Today, the Ohio Department of Education will release Local Report Card (LRC) information for districts all across the state. While we are eager to engage with residents about what this data means, it is important to know that no report card or rating system is perfect. Report cards can’t tell the complete story of a student’s educational experience and no single test can ever define the effectiveness of our educators.
For example, this report card can’t measure the critical thinking skills that our students learn through Project Based Learning (PBL) units. It can’t measure the enthusiasm an artistic or extracurricular program offers a child and it isn’t measuring our community support for the types of experiences residents expect our students to have. However, it is important that we understand what this latest change from our state leaders means and how it impacts our schools.
As a district, Hilliard City Schools will receive an “A” in the “Achievement” component of the LRC and met all 24 Performance Indicators. The Performance Index is another component of the “Achievement” section and continues to indicate strong academic performance with a 103.6 which is a “B.” Hilliard City Schools also received an “A” in both measurements of the “Graduate Rate” component with more than 93 percent of all students graduating within four years and 95.2 percent graduating within five years. Hilliard City Schools is once again helping students to gain more than a year’s worth of academic growth with a 24.97 index on the Value Added measurement which equates to an “A” on the “Progress” component of the LRC. To receive an A in this component a school district must have an index of 2 or more. Finally the “Gap Closing” measurement is calculated through the “Annual Measurable Objectives” (AMO) component of the LRC. This component replaces the previous “Adequate Yearly Progress” (AYP) section. Much like AYP this measurement looks at the performance of various subgroups such as students in ethnic groups, those with learning disabilities and socio-economic standards. However AYP not only looked at the academic achievement of these subgroups, it also took into account the academic growth of each group. The new AMO only measures each subgroup’s passage rate in comparison to a state-set goal. While Hilliard City Schools is able to demonstrate academic growth for many of these subgroups, the overall “Gap Closing” score is a “D.”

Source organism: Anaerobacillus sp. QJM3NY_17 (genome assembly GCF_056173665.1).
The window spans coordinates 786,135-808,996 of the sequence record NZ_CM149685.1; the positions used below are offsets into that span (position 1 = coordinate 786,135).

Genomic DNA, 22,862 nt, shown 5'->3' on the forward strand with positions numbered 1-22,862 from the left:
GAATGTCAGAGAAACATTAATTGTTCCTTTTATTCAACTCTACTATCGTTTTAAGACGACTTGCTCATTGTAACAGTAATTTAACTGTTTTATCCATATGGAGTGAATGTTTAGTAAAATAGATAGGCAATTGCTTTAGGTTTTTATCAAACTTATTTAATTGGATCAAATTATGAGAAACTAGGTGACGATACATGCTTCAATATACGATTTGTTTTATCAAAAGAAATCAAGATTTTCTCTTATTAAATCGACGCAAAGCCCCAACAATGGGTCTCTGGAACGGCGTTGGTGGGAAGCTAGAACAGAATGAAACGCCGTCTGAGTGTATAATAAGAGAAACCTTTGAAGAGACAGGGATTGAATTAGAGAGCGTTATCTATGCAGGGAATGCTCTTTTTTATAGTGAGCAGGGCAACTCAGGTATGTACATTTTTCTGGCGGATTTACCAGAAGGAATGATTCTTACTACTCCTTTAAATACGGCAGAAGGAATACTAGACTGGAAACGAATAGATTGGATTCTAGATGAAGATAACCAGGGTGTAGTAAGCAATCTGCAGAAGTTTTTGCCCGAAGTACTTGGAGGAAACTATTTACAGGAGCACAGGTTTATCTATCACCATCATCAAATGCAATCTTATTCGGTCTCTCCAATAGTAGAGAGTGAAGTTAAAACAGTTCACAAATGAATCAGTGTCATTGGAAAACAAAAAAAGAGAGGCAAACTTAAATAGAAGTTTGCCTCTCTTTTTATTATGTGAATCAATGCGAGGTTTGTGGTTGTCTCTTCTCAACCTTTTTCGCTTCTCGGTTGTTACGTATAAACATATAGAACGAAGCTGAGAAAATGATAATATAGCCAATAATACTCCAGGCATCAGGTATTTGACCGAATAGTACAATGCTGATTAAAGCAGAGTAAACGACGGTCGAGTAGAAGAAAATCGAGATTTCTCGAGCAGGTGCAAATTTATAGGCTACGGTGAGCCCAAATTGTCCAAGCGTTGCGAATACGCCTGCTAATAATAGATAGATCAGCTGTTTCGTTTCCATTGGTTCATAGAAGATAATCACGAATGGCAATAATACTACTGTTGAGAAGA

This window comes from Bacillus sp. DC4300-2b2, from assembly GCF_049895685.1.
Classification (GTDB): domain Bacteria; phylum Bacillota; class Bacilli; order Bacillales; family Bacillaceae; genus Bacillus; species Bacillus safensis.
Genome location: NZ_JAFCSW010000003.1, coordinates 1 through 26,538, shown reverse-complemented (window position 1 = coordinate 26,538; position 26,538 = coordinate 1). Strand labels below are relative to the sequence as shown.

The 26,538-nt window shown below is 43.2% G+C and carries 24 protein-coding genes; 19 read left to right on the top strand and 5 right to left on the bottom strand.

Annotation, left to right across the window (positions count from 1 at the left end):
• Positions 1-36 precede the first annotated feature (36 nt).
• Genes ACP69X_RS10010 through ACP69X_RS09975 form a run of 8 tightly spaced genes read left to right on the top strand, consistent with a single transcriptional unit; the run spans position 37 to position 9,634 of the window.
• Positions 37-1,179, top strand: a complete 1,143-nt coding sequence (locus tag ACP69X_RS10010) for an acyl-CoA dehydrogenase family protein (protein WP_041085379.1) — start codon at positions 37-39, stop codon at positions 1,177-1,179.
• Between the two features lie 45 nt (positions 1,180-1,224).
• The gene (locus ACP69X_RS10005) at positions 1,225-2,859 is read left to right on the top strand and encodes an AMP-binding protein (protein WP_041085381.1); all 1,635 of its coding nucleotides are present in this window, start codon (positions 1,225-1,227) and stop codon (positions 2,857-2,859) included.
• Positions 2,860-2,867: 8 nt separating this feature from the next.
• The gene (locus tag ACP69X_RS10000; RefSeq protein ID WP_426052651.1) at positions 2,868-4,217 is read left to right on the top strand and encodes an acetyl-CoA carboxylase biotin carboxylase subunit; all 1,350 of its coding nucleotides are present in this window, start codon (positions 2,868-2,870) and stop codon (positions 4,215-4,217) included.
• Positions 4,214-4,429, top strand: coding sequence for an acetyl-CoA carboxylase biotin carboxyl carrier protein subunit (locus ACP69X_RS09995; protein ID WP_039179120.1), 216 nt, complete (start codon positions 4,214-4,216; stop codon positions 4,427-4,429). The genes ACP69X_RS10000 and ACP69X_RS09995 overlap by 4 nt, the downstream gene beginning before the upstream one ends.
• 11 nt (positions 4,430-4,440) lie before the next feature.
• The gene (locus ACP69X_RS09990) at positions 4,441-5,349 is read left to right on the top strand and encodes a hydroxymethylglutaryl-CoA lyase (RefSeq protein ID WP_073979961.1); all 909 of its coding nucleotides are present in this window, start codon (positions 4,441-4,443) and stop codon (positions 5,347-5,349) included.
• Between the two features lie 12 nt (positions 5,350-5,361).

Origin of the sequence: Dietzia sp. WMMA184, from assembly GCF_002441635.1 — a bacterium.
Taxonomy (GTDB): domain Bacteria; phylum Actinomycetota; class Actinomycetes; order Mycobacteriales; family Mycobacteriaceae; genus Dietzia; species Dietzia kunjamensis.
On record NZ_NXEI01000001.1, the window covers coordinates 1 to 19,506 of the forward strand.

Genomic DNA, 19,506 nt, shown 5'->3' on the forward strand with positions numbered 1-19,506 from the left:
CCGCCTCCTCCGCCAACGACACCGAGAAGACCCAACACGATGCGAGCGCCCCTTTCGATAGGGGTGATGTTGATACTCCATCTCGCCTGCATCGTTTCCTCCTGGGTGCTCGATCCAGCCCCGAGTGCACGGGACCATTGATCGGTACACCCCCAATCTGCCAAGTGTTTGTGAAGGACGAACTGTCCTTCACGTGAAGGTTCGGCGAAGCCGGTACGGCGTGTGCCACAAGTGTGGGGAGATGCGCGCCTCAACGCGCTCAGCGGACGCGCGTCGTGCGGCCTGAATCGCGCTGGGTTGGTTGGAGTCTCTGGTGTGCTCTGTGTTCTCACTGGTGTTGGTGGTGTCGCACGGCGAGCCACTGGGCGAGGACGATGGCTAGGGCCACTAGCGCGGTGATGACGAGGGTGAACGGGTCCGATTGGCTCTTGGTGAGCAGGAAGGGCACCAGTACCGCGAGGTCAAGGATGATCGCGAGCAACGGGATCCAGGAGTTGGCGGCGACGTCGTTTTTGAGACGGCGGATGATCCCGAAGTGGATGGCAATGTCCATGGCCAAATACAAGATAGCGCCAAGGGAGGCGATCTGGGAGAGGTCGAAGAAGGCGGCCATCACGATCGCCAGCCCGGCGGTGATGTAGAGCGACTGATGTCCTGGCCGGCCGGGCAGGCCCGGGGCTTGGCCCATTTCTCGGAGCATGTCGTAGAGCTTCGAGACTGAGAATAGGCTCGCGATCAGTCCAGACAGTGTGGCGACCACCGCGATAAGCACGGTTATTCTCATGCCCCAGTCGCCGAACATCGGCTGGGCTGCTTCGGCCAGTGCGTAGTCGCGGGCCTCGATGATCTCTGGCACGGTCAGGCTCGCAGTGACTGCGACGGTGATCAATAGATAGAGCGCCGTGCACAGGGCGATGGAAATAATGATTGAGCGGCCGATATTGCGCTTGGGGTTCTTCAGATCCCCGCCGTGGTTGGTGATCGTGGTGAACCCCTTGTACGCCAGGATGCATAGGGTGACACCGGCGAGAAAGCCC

While it is natural for us as a society to look at the lowest scoring areas and say what happened, it is important for us to remember that this is simply one look at one piece of data in an incredibly complicated system. The state has changed the reporting system, but much of the data is the same and is simply being viewed from a different perspective. It is also important to remember that this is only one piece of the puzzle that we use to determine our own effectiveness.
It is also important to note that Hilliard City Schools has never sat still and said this is good enough. We are leading the way by making sure students are ready not only for higher education, but also the jobs of tomorrow. This is the “Hilliard Way” and it is a tradition of excellence that I look forward to continuing.
There will be lots of opportunities for parent and community conversations in the coming weeks regarding this information. We welcome these opportunities to discuss our practices and the community’s expectations for our schools. We have placed a number of resources on our website to help parents and residents better understand what this new approach means for our community. Please be sure to check this out and feel free to ask any additional questions that you may have. We welcome community input and want to hear from our residents on important matters such as these.
It is also important to remember that while the state is again changing the way they calculate and format the Local Report Card, what will not change is Hilliard City Schools’ commitment of embracing, empowering and inspiring every student to reach his or her fullest potential. Preparing today’s students for the demands of tomorrow’s jobs is what our community expects and what our students deserve.